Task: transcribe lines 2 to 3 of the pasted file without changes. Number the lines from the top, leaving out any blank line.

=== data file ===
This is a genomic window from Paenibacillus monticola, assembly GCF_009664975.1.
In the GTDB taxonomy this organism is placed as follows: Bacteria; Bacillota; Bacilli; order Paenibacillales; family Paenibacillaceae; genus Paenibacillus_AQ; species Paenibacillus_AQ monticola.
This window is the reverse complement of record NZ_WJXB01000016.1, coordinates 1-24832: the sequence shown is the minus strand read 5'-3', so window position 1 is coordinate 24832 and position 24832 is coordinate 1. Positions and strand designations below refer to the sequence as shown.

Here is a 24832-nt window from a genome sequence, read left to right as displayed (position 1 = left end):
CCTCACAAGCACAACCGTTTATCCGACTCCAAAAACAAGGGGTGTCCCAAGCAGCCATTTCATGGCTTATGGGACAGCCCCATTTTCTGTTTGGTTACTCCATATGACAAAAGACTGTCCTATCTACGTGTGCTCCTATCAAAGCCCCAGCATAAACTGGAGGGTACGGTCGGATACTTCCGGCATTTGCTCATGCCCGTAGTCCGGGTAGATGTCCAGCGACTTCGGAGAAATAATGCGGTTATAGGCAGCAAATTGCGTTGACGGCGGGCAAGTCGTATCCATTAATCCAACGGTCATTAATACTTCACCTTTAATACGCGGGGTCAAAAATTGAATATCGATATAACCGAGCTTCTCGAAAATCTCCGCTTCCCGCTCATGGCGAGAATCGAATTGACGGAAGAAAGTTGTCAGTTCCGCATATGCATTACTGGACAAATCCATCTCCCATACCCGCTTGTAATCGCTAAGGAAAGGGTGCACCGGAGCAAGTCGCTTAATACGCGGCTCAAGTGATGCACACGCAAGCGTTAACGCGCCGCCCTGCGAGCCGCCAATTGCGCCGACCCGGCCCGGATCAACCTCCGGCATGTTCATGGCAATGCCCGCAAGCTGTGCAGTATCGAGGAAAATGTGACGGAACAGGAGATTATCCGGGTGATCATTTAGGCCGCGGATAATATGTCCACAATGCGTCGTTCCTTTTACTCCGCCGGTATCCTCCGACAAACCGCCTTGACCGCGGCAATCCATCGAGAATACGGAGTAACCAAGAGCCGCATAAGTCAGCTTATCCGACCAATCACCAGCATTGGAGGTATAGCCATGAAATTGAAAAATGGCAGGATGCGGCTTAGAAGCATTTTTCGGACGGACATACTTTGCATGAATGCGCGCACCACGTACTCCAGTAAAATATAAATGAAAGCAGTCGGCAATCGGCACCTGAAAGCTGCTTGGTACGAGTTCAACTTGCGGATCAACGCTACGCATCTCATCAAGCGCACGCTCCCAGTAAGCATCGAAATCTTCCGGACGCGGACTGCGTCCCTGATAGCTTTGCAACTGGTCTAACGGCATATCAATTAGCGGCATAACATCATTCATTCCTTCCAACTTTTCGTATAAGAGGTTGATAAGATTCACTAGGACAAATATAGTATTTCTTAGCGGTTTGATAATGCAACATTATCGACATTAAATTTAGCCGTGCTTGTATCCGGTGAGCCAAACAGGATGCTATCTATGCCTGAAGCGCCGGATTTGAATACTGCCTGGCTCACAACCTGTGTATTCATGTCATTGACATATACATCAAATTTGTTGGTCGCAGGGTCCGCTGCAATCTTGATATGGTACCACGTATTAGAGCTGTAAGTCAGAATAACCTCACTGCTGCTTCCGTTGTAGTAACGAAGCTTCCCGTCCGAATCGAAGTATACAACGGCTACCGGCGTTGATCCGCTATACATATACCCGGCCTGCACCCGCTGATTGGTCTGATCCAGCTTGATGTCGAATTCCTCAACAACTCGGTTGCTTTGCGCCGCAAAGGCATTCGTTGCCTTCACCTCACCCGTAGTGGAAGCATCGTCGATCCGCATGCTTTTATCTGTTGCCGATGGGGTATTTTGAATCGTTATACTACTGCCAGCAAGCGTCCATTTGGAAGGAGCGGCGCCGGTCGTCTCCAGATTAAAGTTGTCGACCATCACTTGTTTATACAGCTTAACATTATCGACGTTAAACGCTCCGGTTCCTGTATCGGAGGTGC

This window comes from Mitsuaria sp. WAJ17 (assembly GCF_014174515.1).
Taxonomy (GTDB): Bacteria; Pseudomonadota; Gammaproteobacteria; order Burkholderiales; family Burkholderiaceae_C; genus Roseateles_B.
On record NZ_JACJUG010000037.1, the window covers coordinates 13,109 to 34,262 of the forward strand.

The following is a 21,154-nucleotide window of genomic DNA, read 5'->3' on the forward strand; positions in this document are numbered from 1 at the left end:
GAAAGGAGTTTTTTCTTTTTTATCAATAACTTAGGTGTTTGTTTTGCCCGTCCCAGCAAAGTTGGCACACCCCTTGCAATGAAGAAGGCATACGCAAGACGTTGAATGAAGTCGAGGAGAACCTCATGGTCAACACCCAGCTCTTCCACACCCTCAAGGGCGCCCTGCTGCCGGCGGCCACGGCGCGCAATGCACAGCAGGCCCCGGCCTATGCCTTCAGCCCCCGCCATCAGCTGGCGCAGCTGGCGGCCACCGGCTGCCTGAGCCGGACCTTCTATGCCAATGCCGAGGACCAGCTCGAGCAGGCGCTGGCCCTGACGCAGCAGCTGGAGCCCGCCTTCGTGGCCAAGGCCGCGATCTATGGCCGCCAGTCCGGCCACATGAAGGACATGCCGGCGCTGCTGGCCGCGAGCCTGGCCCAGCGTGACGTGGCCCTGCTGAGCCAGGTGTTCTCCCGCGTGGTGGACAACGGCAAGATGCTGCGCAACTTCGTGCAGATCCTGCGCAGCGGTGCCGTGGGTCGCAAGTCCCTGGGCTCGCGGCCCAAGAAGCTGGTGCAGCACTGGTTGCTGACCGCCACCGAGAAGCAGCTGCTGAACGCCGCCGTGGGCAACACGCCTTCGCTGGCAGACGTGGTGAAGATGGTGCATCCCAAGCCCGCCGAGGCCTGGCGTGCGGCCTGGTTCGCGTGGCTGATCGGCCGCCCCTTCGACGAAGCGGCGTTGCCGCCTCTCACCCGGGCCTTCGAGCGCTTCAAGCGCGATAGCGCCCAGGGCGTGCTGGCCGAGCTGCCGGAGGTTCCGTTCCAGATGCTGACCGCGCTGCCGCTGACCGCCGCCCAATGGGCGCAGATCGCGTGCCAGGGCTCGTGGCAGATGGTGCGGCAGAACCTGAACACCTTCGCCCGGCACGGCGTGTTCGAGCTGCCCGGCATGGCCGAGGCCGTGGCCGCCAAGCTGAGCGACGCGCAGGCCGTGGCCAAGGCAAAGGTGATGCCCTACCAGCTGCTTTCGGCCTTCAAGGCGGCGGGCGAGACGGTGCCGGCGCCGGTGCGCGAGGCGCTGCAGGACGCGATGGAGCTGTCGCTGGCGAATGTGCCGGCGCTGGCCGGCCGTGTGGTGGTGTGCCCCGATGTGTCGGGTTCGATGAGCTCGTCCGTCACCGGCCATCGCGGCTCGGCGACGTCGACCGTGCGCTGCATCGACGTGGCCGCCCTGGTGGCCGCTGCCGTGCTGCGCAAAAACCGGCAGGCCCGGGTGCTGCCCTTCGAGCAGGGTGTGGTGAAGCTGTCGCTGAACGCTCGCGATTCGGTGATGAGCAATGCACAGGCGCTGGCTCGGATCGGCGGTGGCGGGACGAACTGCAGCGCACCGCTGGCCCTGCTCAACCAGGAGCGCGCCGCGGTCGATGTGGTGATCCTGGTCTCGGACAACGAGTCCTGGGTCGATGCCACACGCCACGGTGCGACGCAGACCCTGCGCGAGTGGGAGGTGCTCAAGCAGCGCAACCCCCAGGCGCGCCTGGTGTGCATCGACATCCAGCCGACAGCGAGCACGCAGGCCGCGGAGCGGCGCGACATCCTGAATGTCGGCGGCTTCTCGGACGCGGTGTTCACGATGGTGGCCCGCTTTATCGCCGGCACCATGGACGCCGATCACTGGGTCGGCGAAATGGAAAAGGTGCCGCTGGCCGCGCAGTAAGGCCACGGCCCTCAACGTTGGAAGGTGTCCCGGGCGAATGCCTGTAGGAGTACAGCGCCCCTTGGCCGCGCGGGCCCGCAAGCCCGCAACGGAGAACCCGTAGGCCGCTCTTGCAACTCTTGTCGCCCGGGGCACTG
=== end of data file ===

In the GTDB taxonomy this organism is placed as follows: Bacteria; Bacillota; Bacilli; order Paenibacillales; family Paenibacillaceae; genus Paenibacillus_AQ; species Paenibacillus_AQ monticola.
This window is the reverse complement of record NZ_WJXB01000016.1, coordinates 1-24832: the sequence shown is the minus strand read 5'-3', so window position 1 is coordinate 24832 and position 24832 is coordinate 1. Positions and strand designations below refer to the sequence as shown.